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Respiratory protection

There are three main types of respiratory protection:

  • Respiratory protection with filtration and respiratory resistance.
  • Respiratory protection with turbo filter and without respiratory resistance.
  • Respiratory protection with an air supply.

Filter type respiratory protection filter inhaled air through a filter. There are lots of different types.

Respiratory protection with an air supply supplies air from uncontaminated areas or from bottles. This type must be used when:

  • you need protection from heavy pollution,
  • you are using products with hi code numbering (MAL code),
  • you are not familiar with the composition of the pollution, or
  • if there is a risk of oxygen deficiency.

For all types, you have to wear respiratory protection from the time you start work to the time you finish.

Whether you should wear a full mask or a half mask depends on what work you are going to go. Also consider whether you should wear goggles, a helmet, ear defenders and suchlike.

Respiratory protection must sit closely against your face.

The durability and degree of protection offered by respiratory protection is entirely dependent upon you following the usage instructions of the supplier – which must be provided and be written in Danish – to the letter. Here, you can find out about how to use, store, clean, maintain, repair and disinfect your respiratory protection.

Restrictions in working hours

Working with respiratory protection is always stressful. It is particularly stressful to work with respiratory protection with filtration, which places a strain on the respiration. This is why restrictions are set for the amount of time this protection can be used. Comply with these restrictions as your circulation (heart) is under particular stress.

If you use respiratory protection with filtration but without a turbo unit, it must be used for no more than three hours a day. If you have to work for more than three hours, you either have to use respiratory protection with a turbo unit (fan) or respiratory protection with an air supply.

As working with respiratory protection is always stressful, irrespective of type, work periods using respiratory protection must be restricted by taking suitable breaks. Other work must be done during these periods which does not require use of respiratory protection.

You can work for a maximum of six hours a day using respiratory protection with an air supply or turbo units, including suitable breaks. During demolition work involving asbestos, this time is further reduced to a maximum of four hours, including suitable breaks.

Minors under 18 may only work for 3 hours a day using respiratory protection with an air supply, and only when this is a necessary part of their industrial skills training.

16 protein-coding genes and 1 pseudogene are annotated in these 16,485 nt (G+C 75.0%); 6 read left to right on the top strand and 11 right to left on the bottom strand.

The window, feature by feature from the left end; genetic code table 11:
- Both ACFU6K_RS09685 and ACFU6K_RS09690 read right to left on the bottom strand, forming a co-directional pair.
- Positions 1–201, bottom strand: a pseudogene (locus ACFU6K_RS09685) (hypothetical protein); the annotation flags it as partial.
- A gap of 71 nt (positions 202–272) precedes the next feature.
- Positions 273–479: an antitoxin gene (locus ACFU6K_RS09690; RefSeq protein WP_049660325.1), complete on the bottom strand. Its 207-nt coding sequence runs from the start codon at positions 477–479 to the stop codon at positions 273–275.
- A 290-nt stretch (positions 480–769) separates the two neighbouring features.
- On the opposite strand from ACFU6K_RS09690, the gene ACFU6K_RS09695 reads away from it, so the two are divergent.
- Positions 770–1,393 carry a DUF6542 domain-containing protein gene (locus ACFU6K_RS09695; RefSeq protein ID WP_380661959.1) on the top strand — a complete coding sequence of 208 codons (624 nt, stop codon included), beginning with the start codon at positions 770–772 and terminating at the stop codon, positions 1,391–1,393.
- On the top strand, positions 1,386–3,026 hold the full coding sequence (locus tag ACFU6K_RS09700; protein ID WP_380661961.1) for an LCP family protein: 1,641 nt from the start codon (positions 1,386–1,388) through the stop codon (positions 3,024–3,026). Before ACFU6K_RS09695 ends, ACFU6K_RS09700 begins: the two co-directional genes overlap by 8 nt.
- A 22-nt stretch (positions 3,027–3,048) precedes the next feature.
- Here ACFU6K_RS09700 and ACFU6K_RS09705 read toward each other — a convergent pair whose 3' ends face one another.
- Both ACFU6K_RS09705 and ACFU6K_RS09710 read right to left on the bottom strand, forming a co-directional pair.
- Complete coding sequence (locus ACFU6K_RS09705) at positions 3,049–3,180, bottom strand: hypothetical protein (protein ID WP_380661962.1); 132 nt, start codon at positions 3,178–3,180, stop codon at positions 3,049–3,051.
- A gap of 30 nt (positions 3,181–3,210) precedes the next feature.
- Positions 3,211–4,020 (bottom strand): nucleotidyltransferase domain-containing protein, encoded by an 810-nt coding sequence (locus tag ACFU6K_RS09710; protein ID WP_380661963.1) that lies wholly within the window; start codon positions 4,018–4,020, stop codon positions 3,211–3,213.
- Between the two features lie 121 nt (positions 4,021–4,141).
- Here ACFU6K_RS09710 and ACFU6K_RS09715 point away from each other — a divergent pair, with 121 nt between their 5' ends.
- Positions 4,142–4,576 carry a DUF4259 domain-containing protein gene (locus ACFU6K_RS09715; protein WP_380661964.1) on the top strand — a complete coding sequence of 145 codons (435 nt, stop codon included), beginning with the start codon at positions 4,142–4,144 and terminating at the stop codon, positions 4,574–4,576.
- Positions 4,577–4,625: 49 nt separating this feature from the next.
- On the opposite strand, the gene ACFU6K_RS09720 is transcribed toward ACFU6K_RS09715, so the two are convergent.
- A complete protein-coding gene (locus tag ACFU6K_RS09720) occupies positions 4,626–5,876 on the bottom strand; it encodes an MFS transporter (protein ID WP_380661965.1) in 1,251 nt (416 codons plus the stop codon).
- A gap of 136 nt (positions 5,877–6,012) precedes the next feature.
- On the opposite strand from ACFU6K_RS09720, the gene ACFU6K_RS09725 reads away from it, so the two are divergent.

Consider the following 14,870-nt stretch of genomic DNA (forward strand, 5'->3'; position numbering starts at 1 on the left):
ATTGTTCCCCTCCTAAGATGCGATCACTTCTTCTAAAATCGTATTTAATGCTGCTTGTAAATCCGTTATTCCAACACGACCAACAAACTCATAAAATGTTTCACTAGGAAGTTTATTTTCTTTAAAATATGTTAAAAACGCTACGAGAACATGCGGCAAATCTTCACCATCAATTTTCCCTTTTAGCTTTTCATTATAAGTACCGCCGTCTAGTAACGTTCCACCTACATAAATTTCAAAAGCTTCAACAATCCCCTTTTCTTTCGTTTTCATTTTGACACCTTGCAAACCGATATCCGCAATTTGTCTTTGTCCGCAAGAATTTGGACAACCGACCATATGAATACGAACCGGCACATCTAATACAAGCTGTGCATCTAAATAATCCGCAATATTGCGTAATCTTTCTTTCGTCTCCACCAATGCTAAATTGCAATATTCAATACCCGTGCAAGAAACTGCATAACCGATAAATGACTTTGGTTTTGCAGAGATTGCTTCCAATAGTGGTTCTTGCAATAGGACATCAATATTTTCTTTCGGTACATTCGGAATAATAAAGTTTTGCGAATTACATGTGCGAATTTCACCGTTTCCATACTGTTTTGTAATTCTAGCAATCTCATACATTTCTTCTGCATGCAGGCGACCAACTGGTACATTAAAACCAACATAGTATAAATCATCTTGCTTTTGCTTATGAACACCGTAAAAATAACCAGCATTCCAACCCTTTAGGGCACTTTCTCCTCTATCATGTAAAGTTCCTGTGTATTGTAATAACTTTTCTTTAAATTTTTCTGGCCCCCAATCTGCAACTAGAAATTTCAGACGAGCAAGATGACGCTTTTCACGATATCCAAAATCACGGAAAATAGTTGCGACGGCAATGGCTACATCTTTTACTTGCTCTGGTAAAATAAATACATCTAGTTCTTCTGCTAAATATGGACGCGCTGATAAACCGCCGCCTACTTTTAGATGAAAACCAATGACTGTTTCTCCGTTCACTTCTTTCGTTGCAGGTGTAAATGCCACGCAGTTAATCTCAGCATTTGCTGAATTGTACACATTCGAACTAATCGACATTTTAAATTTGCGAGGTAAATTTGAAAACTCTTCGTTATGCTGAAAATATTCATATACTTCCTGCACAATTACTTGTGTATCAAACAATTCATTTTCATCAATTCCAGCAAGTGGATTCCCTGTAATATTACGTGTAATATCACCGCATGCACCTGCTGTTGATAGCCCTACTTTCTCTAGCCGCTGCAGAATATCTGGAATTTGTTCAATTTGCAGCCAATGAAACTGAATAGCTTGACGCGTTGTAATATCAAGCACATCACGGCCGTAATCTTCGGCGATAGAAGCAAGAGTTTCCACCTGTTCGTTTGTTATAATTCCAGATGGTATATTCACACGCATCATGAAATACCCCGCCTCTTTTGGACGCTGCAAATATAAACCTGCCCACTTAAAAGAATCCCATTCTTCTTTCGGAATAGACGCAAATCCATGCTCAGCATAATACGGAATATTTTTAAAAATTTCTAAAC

Respiratory protection with filtration

You can use respiratory protection with filtration against dust and aerosols.


  • Free mobility.
  • Simple solution for individual tasks and working at alternating places of work.


  • Does not protect against all substances.
  • Limited durability.
  • Can only be used for three hours a day if it places a strain on the respiration.


Respiratory protection with filtration is available as single-use masks or full and half masks with particulate filters which can be replaced. There are different types of filter:

  • Class P1 provides limited protection against dust. Must not be used at limits below 5 mg/m3. Provides no protection against asbestos fibres and quartz dust.
  • Class P2 provides protection against most types of dust which are harmful to health. These filters can provide protection against just solid particles or against both solid particles and liquid aerosols. If the filter is tested to EN149:2001, the filter provides protection against both solid particles and liquid aerosols, such as spray mist. Provides no protection against bacteria and viruses.
  • Class P3 provides protection similar to Class P2, but also protects against radioactive dust, bacteria, viruses and nanoparticles.

Dust filters provide no protection against harmful gases or vapours.

Respiratory protection with filtration

Full or half mask with gas filter which can be replaced. There are various types of filter which are divided up according to their ability to absorb gases, vapours and dust:

  • Filter type A provides protection against mineral turpentine, toluene, xylene and butyl acetate and other vapours from organic solvents with a boiling point of at least 65°C.
  • Filter type AX provides protection against vapours from organic solvents with a boiling point below 65°C. These filters must be discarded on the day on which they are used.
  • Filter type B provides protection against chlorine and prussic acid and similar gases.
  • Filter type E provides protection against sulphur dioxide and similar gases.
  • Filter type K provides protection against ammonia and similar gases.
  • Filter type Hg-P3 provides protection against vapours from mercury and particles.
  • Filter type NO-P3 provides protection against nitrous gases and particles.
  • Filter type SX provides protection against special substances.

The filters are available in various classes: